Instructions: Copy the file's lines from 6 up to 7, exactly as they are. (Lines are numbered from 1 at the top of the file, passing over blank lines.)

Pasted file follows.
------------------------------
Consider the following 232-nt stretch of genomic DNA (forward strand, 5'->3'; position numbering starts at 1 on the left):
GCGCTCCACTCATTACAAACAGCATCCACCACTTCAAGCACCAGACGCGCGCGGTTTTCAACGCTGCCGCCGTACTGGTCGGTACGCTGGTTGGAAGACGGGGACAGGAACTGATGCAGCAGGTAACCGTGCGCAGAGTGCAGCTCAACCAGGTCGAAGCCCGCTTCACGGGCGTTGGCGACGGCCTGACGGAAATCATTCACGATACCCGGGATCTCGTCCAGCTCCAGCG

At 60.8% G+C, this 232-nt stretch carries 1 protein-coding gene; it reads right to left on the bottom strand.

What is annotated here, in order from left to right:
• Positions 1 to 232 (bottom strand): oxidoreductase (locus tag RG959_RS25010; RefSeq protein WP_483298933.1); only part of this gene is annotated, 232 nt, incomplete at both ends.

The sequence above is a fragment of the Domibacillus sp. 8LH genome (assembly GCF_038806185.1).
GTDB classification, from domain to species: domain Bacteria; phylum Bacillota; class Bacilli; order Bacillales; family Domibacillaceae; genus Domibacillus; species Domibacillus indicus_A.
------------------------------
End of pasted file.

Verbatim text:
The sequence above is a fragment of the Domibacillus sp. 8LH genome (assembly GCF_038806185.1).
GTDB classification, from domain to species: domain Bacteria; phylum Bacillota; class Bacilli; order Bacillales; family Domibacillaceae; genus Domibacillus; species Domibacillus indicus_A.